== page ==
[Comp.Sci.Dept, Utrecht] Note from archiver<at>cs.uu.nl: Since januari 2019, this archive is no longer maintained/updated.
This page is part of a big collection of Usenet postings, archived here for your convenience. For matters concerning the content of this page, please contact its author(s); use the source, if all else fails. For matters concerning the archive as a whole, please refer to the archive description or contact the archiver.

Subject: Recommended Fantasy Authors List - Part 2/5

This article was archived around: 19 Dec 1998 14:02:28 GMT

All FAQs in Directory: fantasy/recommended-authors
All FAQs posted in: alt.fan.eddings, rec.arts.sf.written
Source: Usenet Version

Archive-name: fantasy/recommended-authors/part2 Posting-Frequency: monthly Last-modified: 1998/03/01 URL: http://www.sff.net/people/Amy.Sheldon/listcont.htm Version: 3.0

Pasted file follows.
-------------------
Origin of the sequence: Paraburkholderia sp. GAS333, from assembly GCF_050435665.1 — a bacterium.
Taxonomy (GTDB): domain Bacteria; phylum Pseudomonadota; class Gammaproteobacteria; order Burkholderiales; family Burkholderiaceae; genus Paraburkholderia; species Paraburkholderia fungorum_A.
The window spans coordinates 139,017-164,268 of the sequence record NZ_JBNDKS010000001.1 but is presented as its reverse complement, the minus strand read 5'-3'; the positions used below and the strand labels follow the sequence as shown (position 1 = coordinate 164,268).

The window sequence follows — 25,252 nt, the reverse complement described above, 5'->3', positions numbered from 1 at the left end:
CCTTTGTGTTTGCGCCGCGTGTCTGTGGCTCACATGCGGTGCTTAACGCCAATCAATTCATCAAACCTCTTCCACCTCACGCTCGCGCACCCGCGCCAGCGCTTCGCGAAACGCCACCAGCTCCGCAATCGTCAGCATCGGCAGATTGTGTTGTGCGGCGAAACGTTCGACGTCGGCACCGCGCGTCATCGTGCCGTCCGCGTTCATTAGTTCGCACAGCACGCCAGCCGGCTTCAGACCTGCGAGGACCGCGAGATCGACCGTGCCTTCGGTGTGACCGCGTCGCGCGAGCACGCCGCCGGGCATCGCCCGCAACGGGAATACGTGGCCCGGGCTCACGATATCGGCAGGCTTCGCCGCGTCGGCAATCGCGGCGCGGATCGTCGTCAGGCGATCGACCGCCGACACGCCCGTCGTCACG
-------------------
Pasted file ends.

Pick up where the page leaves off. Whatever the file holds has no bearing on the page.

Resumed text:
THE RECOMMENDED FANTASY AUTHORS LIST - ver. 3.0 Part 2 of 5 NOTICE OF MAJOR CHANGE TO LIST Beginning with the March, 1998 posting, only those authors with six or more recommendations will have detailed listings. THE FULL LIST, WITH TITLES AND COMMENTS ON *ALL* RECOMMENDED AUTHORS, is available at the list web site: http://www.sff.net/people/Amy.Sheldon/listcont.htm Unfortunately, the Recommended Fantasy Author List has just gotten too large to continue posting the entire thing. Pamela Dean (b. 1953) "The Secret Country" - The Secret Country; The Hidden Land; The Whim of the Dragon _Another series usually found in the children's section of your library._ The Dubious Hills _Set in the same world as _The Secret Country_, but featuring different characters. An unusual book, this one is not geared toward children._ Tam-Lin _The college setting of this one makes it quite popular with the academic crowd. Stand-alone contemporary retelling of the Tam-Lin legend. Part of the 'Fairy Tale' series._ Juniper, Gentian, and Rosemary (forthcoming June '98) _This was originally scheduled for July, 1997._ L. Sprague de Camp (b. 1907) "The Reluctant King" - Goblin Tower; The Clocks of Iraz; The Unbeheaded King; The Honorable Barbarian _Classic. Fast-paced heroic adventure with an added dash of humor_ The Complete Compleat Enchanter (co-author Fletcher Pratt) _Great series of novelettes! Published in a variety of configurations, the above title is the U.S. edition that contains all the stories. In the U.K., look for _The Intrepid Enchanter_. Harold Shea travels to a variety of magical worlds, finding love, adventure, and poetry._ The Exotic Enchanter (co-author Christopher Stasheff) _de Camp continues Harold Shea's adventures with a new co-author. There has also been at least one collection of short stories in this series_ Charles de Lint (b. 1951) "Jack of Kinrowen" - Jack the Giant Killer; Drink Down the Moon (Omnibus edition with JoK title available from Tor) __Jack the Giant Killer_ was originally published as part of the 'Fairy Tale' series._ "Newford series" - Our Lady of the Harbor; Paperjack; The Wishing Well; Memory and Dream _Standalones taking place in the fictional town of Newford. Most (if not all) of the short stories in the two collections mentioned below take place in Newford also._ "Short story collections" - Dreams Underfoot; The Ivory and the Horn _de Lint's short story collections are a good introduction to the author - if you don't like these, you won't like his novels._ Greenmantle The Little Country Trader Someplace To Be Flying (forthcoming Feb. '98) _He's written many books, with a fair number only available in small press editions. Most are stand-alone (although related to each other), all are good. The best-known and most productive author in the 'urban fantasy' sub-genre. Can be difficult to find in U.S. (this is changing - Tor, his publisher, is showing their good taste and really pushing his work), readily available in Canada & U.K._ **Stephen Donaldson (b. 1947) "Thomas Covenant - First Chronicles" - Lord Foul's Bane; The Illearth War; The Power That Preserves _VERY highly recommended. This is a powerful trilogy, and you should read it._ "Thomas Covenant - Second Chronicles" - The Wounded Land; The One Tree; White Gold Wielder _The Covenant books can be *quite* grim & depressing, but they are well written and worth your time. Those who love Donaldson's work describe Covenant as a flawed but decent human struggling to come to terms with both his illness and his power. Others with less charity in their souls consider Covenant to be whiny, self-pitying, and a poor excuse for a hero. Give the Chronicles a try & see which category you fall into._ "Thomas Covenant - Final Chronicles" - ?? (forthcoming maybe someday) _Yep, you read that right. Donaldson confirmed in a recent (September 1997) interview that "I already have all the ideas for the grand scheme so the second chronicles is ready for the last chronicles." However, he didn't give any hints as to when he would actually start writing down the ideas, so don't get your hopes up yet. He just finished up a five-book SF series with characters that make the folks in the Covenant books look cheerful and well-adjusted._ "Mordant's Need" - The Mirror of Her Dreams; A Man Rides Through _Several people have remarked that, although the Covenant books weren't their cup of tea, *this* duology was very enjoyable, and nowhere near as gloomy as his usual (although the heroine has more than her share of self-image problems...)_ *Dave Duncan (b. 1933) "Seventh Sword" - The Reluctant Swordsman; The Coming of Wisdom; The Destiny of the Sword _His first work. Has some ragged edges, but moves right along._ "A Man of His Word" - The Magic Casement; Faery Lands Forlorn; Perilous Seas; Emperor and Clown _A stableboy sets forth on a quest, and ends up with a (need I say it?) great destiny._ "A Handful of Men" - The Cutting Edge; Upland Outlaws; The Stricken Field; The Living God _Follows the same characters as 'A Man of His Word' series._ "Omar the Storyteller" - The Reaver's Road; The Hunter's Haunt _Described as being 'a little lighter' than Duncan's epic fantasies, this on-going series features Omar the storyteller. The books are completely self- contained, and stand alone._ The Cursed _Stand-alone about a land afflicted by changes brought about by the baleful influence of certain stars. Duncan also has a new book out under the pseudonym Ken Hood titled _Demon Sword_._ "The Great Game" - Past Imperative; Present Tense; Future Indefinite _This looks interesting - in 1914, a young man suffering from amnesia and accused of murder ends up at Stonehenge, where he is transported to an alternate reality._ Lord Dunsany (1879-1957) The King of Elfland's Daughter _Early fantasy. Dunsany was very influential in the field. The above is probably his most accessible book for modern readers (although I like _The Charwoman's Shadow_ too, but then, I've got a definite fondness for early fantasy). It should be available at most larger libraries_ **David Eddings (b. 1931) "The Belgariad" - Pawn of Prophecy; Queen of Sorcery; Magician's Gambit; Castle of Wizardry; Enchanter's End Game _Eddings' fantasy debut, and, my, was it successful. The forces of dark and light are rushing toward a climatic confrontation, and young farm boy Garion is swept into the battle._ "The Malloreon" - Guardians of the West; King of the Murgos; The Demon Lord of Karanda; The Sorceress of Darshiva; The Seeress of Kell _Continuing the adventures of Garion and Company._ "The Prequels" - Belgarath the Sorcerer; Polgara the Sorceress _Yep, two more books about our favorite sorcerer and his daughter. These are both prequels to the events of the Belgariad, and should finally answer such burning questions as: Why did Poledra have to pretend she'd died? and How exactly DID the orb get onto the shield?_ "The Elenium" - The Diamond Throne; The Ruby Knight; The Sapphire Rose _Eddings creates a new world and characters. The hero Sparhawk sets off to save his queen and country._ "The Tamuli" - Domes of Fire; The Shining Ones; The Hidden City _More adventures of Sparhawk (Eddings does like to get a lot of use out of his characters). Eddings is by far the most highly recommended author on the List (hardly surprising, as the list originated in the alt.fan.eddings newsgroup)._ Teresa Edgerton (b. 1949) "The Green Lion Trilogy" - Child of Saturn; The Moon in Hiding; The Work of the Sun _Celtic-inspired fantasy in a complex, well-realized world._ "Kingdom of Celydonn trilogy" - The Castle of the Silver Wheel; The Grail and the Ring; The Moon and the Thorn _More about the world of the "Green Lion" trilogy. Dwayne says the two books he's read are excellent, and I agree, although ^Castle^ is a trifle slow- moving in spots. The final book was recently released, and it is a satisfying conclusion to the trilogy._ Goblin Moon; The Gnome's Engine _Jonathan says these are "just awesome - full of intrigue and suspense." Not part of the Celydonn series, the world of these books is built more along Victorian lines._ Phyllis Eisenstein (b. 1946) "Cray the Sorcerer" - Sorcerer's Son; The Crystal Palace _Stand-alones about Cray, a sorcerer._ "Tales of Alaric the Minstrel" - Born to Exile; In the Red Lord's Reach _Two books so far, the first is episodic and has the feel of a short story collection, second is a novel. Alaric is gifted with the magical ability of teleportation._ **Raymond Feist (b. 1945) "Riftwar Saga" - Magician: Apprentice; Magician: Master; Silverthorn; A Darkness at Sethanon _Fast-paced adventure, and full of action. The first two books were originally published in one volume under the title _Magician_._ "Midkemia series" - Prince of the Blood; The King's Buccaneer _Technically, these two are stand-alone books, although they feature characters and situations introduced in the Riftwar Saga, and set up situations that are due to be resolved in the Serpentwar saga._ "The Serpentwar Saga" - Shadow of a Dark Queen; Rise of a Merchant Prince; Rage of a Demon King; Shards of a Broken Crown (title originally announced as 'The Honor of a Bastard Knight', forthcoming April '98) _A new Midkemia series._ Faerie Tale _NOT a Midkemia book. A dark, modern fairy tale._ Boy's Adventure (forthcoming late '98/early '99) _Standalone dark fantasy._ "Krondor series" - Betrayal at Krondor (forthcoming); Return to Krondor (forthcoming) _Novelizations of Feist's 'Krondor' CD-ROM game. Feist is the second most highly recommended author on this list (after Eddings, of course) - his work definitely strikes a chord with most Eddings fans._ Raymond Feist and Janny Wurts "Daughter of the Empire trilogy" - Daughter of the Empire; Servant of the Empire; Mistress of the Empire _Loosely related to Riftwar saga (they take place on the other side of the Rift)._ Alan Dean Foster (b. 1946) "Spellsinger" - Spellsinger; The Hour of the Gate _These are the initial duology. A young man ends up in a world where music has magic. It has become an open-ended series. Foster is an entertaining and competent writer (I've enjoyed his SF books about Flinx and Humanx Commonwealth), however, I've received reports that the later books in this series have fallen off quite a bit in quality._ C.S. Friedman (b. 1955) "The Coldfire Trilogy" - Black Sun Rising; When True Night Falls; Crown of Shadows _Sorta SF, but it takes place on a world where magic works, and it's not a really pleasant place for humans...."Extremely well written, interesting, and a lot different than the typical "sword & sorcery" type book...I would recommend this series to anyone." Her sf novel _In Conquest Born_ has also been mentioned by several recommenders. Doug would like to add the warning that Friedman makes Stephen Donaldson look like a comedy writer, and that depressed persons should avoid these books._ *David Gemmell (b. 1948) "The Drenai" - Legend; King Beyond the Gate; Quest For Lost Heroes; Waylander; Waylander II; The First Chronicles of Druss the Legend; Second Chronicles of Druss the Legend; The Legend of Deathwalker _The Drenai books are good, solid standalone fantasy adventures that take place in the same world. Gemmell is a retailing phenomenon in England, with a publishing imprint named after his first book. Only the first four Drenai books have been published in the U.S. - the final four won't start appearing in the U.S. until late 1998._ "The Lion of Macedon" - Lion of Macedon; Dark Prince _Fantasy version of the life of Alexander the Great. History purists be warned - Gemmell plays fast and loose with Greek history and mythology. Only available in trade paperback in the U.S._ "The Stones of Power" - Ghost King; Last Sword of Power; Wolf in Shadow; The Last Guardian; Bloodstone _The second first two books take place in a vaguely Arthurian past, and the others feature Jon Shannow, and take place in the far future. The connecting feature of the two eras are the Sipstrassi, the stones of power._ Knights of Dark Renown _A stand-alone. It is out in the U.S._ Morningstar _Another stand-alone._ "The Hawk Queen" - Ironhand's Daughter; Hawk Eternal (both are only out in the U.K.) _The Gemmellites don't seem to be particularly enthusiastic about this particular duology (commentary has ranged from the lukewarm to the tepid)._ Dark Moon The Winter Warriors Echoes of the Great Song _Gemmell's work is very popular in Britain, but he's still relatively unknown in the U.S. He IS worth looking up - an entertaining author who tells a fast-paced story. Fairly traditional fantasy, with heroic heroes (who have flaws, but overcome them when the chips are down) and dastardly villains._ William Goldman (b. 1931) The Princess Bride _A fast-paced, funny romp through every fantasy cliche you can think of (watch out for the rodents of unusual size). Written by an author best known for his screenplays (think ^Butch Cassidy and the Sundance Kid^), which may be why the movie actually does a good job of capturing the tone of the book._ Terry Goodkind (b. 1948) "The Sword of Truth" - Wizard's First Rule; Stone of Tears; Blood of the Fold; Temple of the Winds; more forthcoming _Goodkind's debut novel made a big splash, and he quickly followed it up. Mikey REALLY likes _First Rule_ and highly recommends it. Goodkind has sold five books in the series to Tor, so there's at least one more in the pipeline. Do note that these contain a fair amount of graphic torture and s&m._ Simon Green (b. 1955) Blue Moon Rising _"My favorite new book this year....standard fantasy with enough of a twist to keep me interested," reports Nathan. Your FAQMaster agrees - it moves quickly, the characters are standard types but still manage to be interesting, and it kept me reading straight through to the end._ Down Among the Dead Men; Blood and Honor _Both set in the same world as _Blue Moon,_ but they're not really sequels. "Down" takes place years after, and features a totally different set of characters, while "Blood" is about an actor who must play the double of a prince during a crisis. Action-packed adventure._ "Hawke and Fisher series" - Guard Against Dishonor; Hawke and Fisher; The Bones of Haven; The God Killer; Winner Take All; Wolf In the Fold _Apparently the characters of Hawke and Fisher are VERY similar to the two main characters of _Blue Moon Rising_. This is early Green, and not readily available in the U.S._ Shadows Fall _Simon Green Gets Ambitious. Shadows Fall is the town where legends go to die, and where the apocalypse is about to occur. Not completely successful, but worth reading, and it is always nice to see an author trying to stretch his repertoire. Green is currently in the midst of a galaxy-sweeping space opera._ *Barbara Hambly (b. 1951) "Darwath Trilogy" - The Time of the Dark; The Walls of Air; The Armies of Daylight _Another 'folks from our world cross into fantastic realm,' but quite well done (especially considering that this was Hambly's first fantasy) with intelligent characters and some interesting twists._ "A New Darwath series" - Mother of Winter; Icefalcon's Quest (forthcoming Feb. '98) _Hambly returns to the world of Darwath, the setting of her first fantasy trilogy, after a decade away._ Dragonsbane _Standalone about a witch and hero, and a kingdom that's in a lot of trouble. A good introduction to Hambly's work._ "Windrose Chronicles" - The Silent Tower; The Silicon Mage; Dog Wizard _The first two are basically one book that got split in two due to size. _Dog Wizard_ continues the plot, and leaves a fair amount of dangling threads at the end. This may be turning into an open-ended series_ Stranger at the Wedding (U.K. title - Sorcerer's Ward) _A standalone set in same world as "Windrose Chronicles," but featuring different characters. One of Hambly's weaker offerings._ "Sun Cross duology" - Rainbow Abyss; The Magicians of Night _Wizards cross from their world into ours, and end up in Nazi Germany._ "Sun Wolf/Starhawk" - The Ladies of Madrigyn; The Witches of Wenshar; The Dark Hand of Magic _Although each of these is a separate, self- contained story, they are best enjoyed in order, and _Dark Hand of Magic_ does bring the series to a fairly definite close._ "James Asher Chronicles" - Those Who Hunt the Night; Traveling With the Dead _Hambly does the vampire routine. And she does it quite well - in fact, _TWHtN_ took the _Locus_ fantasy novel award the year it came out._ Bride of the Rat God _Lots of fun - 1920's Hollywood and Chinese magic._ Robin Hobb (b. 1952) "The Farseer Trilogy" - Assassin's Apprentice; Royal Assassin; Assassin's Quest _This is very good. A royal bastard is being trained as an assassin, and is drawn deeply into court politics and intrigue. It's being advertised as the first work of a new author, but if you really like it, you won't have to wait to try more of her work. Hobb is a pseudonym for Megan Lindholm, and she has a fair number of works out under her own name._ "The Liveships series" - Ship of Magic (forthcoming April '98) _This is set in the same world as 'Farseer', although it a a new story and doesn't feature any of the characters from the original trilogy._ P.C. Hodgell (b. 1951) "Chronicles of the Kencyrath" - God Stalk; Dark of the Moon; Seeker's Mask _First two were published in mass-market paperback. Current works are only available through Hypatia Press, a small press in Oregon which is currently having financial problems, so finding her books is problematic at best. Hodgell is a cult favorite over on r.a.sf.w., and reportedly outlined a fourth Jaime book, but has put it aside to work on other projects._ Barry Hughart (b. 1934) "Master Li and Number Ten Ox series" - The Bridge of Birds; The Story of the Stone; Eight Skilled Gentlemen _Open-ended series set in ancient China. HIGHLY recommended by your FAQ maker (especially the first one)._ Brian Jacques (b. 1939) "Redwall series" - Redwall; Mossflower; Mattimeo; Mariel of Redwall; Salamandastron; Martin the Warrior; The Bellmaker; The Outcasts of Redwall; The Pearls of Lutra; The Long Patrol (out in U.K., forthcoming in U.S. Feb. '98) _These are fun. I buy them for my niece, and always read them myself before I give them to her. Redwall is an Abbey run by a group of mice, and this series of standalone books details their adventures. They are geared toward the children's market (and are incredibly popular - ask your local children's librarian about how quickly they fly off the shelves)._ Diana Wynne Jones (b. 1934) "The Dalemark Sequence" - Drowned Ammet; Cart and Cwidder; The Spellcoats; The Crown of Dalemark _Young adult standalone novels all taking place in Dalemark. The first three books all stand alone, and can be read in any order, but the final book ties them all together, and will be best enjoyed if you've read all of the others._ "Crestomanci books" - The Lives of Christopher Chant; Charmed Life; Witch Week; The Magicians of Caprona _Stand-alones that all have the magician Crestomanci involved somehow._ "The Magician Howl series" - Howl's Moving Castle; Castle in the Air _The second book of this one is hard to find in the U.S. - Books of Wonder in New York stocks most of Jones' work, and they are good place to look if you can't find a fix anywhere else._ The Homeward Bounders _Standalone about a boy doomed to wander between worlds._ Archer's Goon A Sudden Wild Magic _This one is fairly recent and is being marketed as an adult book, making it the most widely available book of hers in the U.S. Alas, it is also one of her weakest offerings, so look up any of her other books before you decide on her abilities._ Time of the Ghost (published Sept. '96 in the U.S, but it's been out for more than a decade in Britain) _Most of Jones' work is geared toward the Young Adult market, but don't let that stop you. I particularly liked _Archer's Goon_, _The Homeward Bounders_ and _Howl's Moving Castle_, Eriond likes _Dogsbody_ the best, but he reads everything of hers he can find (so do I)._ **Robert Jordan (b. 1948) "The Wheel of Time" - The Eye of the World; The Great Hunt; The Dragon Reborn; The Shadow Rising; The Fires of Heaven; Lord of Chaos; A Crown of Swords; The Path of Daggers (forthcoming); plus at least two more _Jordan recently stated that he thinks it should take about three more books to complete the series, but he isn't making any promises. Many a.f.e. regulars are passionately devoted to this series. Huge (all the books are 500+ pages), sprawling, and madly complex._ The Conan Chronicles _For the Joradanites who need a fix while awaiting the next volume of The Wheel of Time, this omnibus edition collects Jordan's Conan novels._ **Guy Gavriel Kay (b. 1954) "The Fionavar Tapestry" - The Summer Tree; The Wandering Fire; The Darkest Road _Bad Things Can Happen To Good People in Kay's books. Be forewarned, but read them anyway. This is yet another take on Arthurian legend._ Tigana _A standalone about a land under a particularly nasty curse, and the inhabitants' fight to end it. Complex, very well written. Your FAQmaker tried it after receiving numerous glowing recommendations, and now adds her voice to the chorus_ A Song for Arbonne _Another excellent standalone from Kay. The fantasy world is loosely based on medieval France (specifically Eleanor of Aquitaine's Court of Love)._ The Lions of Al-Rassan _Kay's latest, set in a time and place reminiscent of Moorish Spain. Wow, do I like his stuff - great characters, marvelous story, vivid world. He just gets better and better. The fantasy content of Kay's work is shrinking, and it is virtually non-existent here. Kay has just started on a new book (no details on the content as yet) which should see print sometime in 1998._ *Katharine Kerr (b. 1944) "Deverry" - Daggerspell; Darkspell; The Bristling Wood ('Dawnspell' in the U.K.); The Dragon Revenant ('Dragonspell' in the U.K.) __Daggerspell_ has recently been re-released in the U.S. The new edition has been re-edited by the author, however this consisted mainly of tightening some passages and some grammatical cleanup. NO scenes were added or taken out. _Darkspell_ has also been reissued by Bantam Spectra, and it too has been re-edited by the author, and, according to Katharine Kerr, "...there are 5 or 6 changes to the action along the way..." Sarcyn's character undergoes the most significant changes. A *fine* author - her readers (and that includes the FAQmaster) recommend her highly._ "The Westland Cycle" - A Time of Exile; A Time of Omens; Days of Blood and Fire ('A Time of War' in the U.K.); Days of Air and Darkness ('A Time of Justice' in the U.K.) _More about Deverry._ "The final Deverry tetralogy" - The Red Wyvern; The Black Raven (forthcoming); 2 more _The final tetralogy that will complete the story of Deverry. She intersperses SF novels with her fantasy output, and they're worth reading, too._ Stephen King (b. 1946) The Eyes of the Dragon _Good standalone fantasy (there are so few of those out there these days...) I enjoyed it, and I am *not* a Stephen King fan._ "Dark Tower series" - The Gunslinger; The Drawing of the Three; The Waste Lands; Wizard and Glass _Eriond says this is a great series that is improving as it goes along. "It's about a gunslinger who's seeking his father's murderer, picks up an "adopted" son and three companions, and is slowly losing his mind." Eriond also says to skip _The Gunslinger_ - "it's wretched! You don't really need to read it to understand [the series]" (although another recommender strongly disagrees with him)._ *Katherine Kurtz (b. 1944) "Deryni Chronicles" - Deryni Rising; Deryni Checkmate; High Deryni _The first published Deryni books. Although these are not first in the internal chronology of the series, Kurtz herself has recommended that new readers start with these. Takes place in a Wales-like alternate world where a portion of the population (the Deryni) have magical abilities_ "Camber of Culdi" - Camber of Culdi; Saint Camber; Camber the Heretic _Jumps back in time to examine the history that lead to the world of the "Deryni Chronicles."_ "The Histories of King Kelson" - The Bishop's Heir; The King's Justice; The Quest for Saint Camber _Picks up where the "Chronicles" left off._ "Heirs of Saint Camber" - The Harrowing of Gwynedd; King Javan's Year; The Bastard Prince _Apparently, Bad Things *Regularly* Happen to Good People in the later books of Katherine Kurtz. Her fans are quite dedicated, and she has a newsgroup at alt.books.deryni._ King Kelson's Bride (forthcoming) _A standalone continuation of the Deryni saga. Kurtz is reportedly hard at work on it, but at this point speculation on the publication date stills falls into the realm of fantasy._ Two Crowns for America _A non-Deryni book. This one takes place in an alternate history colonial America._ Katherine Kurtz and Deborah Turner Harris (b. 1951) "The Adept series" - The Adept; The Lodge of the Lynx; The Templar Treasure; Dagger Magic; Death of an Adept _Set in modern day Scotland, Kheldar says "I recommend them to everybody, not just readers of Sci-Fi/Fantasy." Harris also has several books of her own out, listed under her name._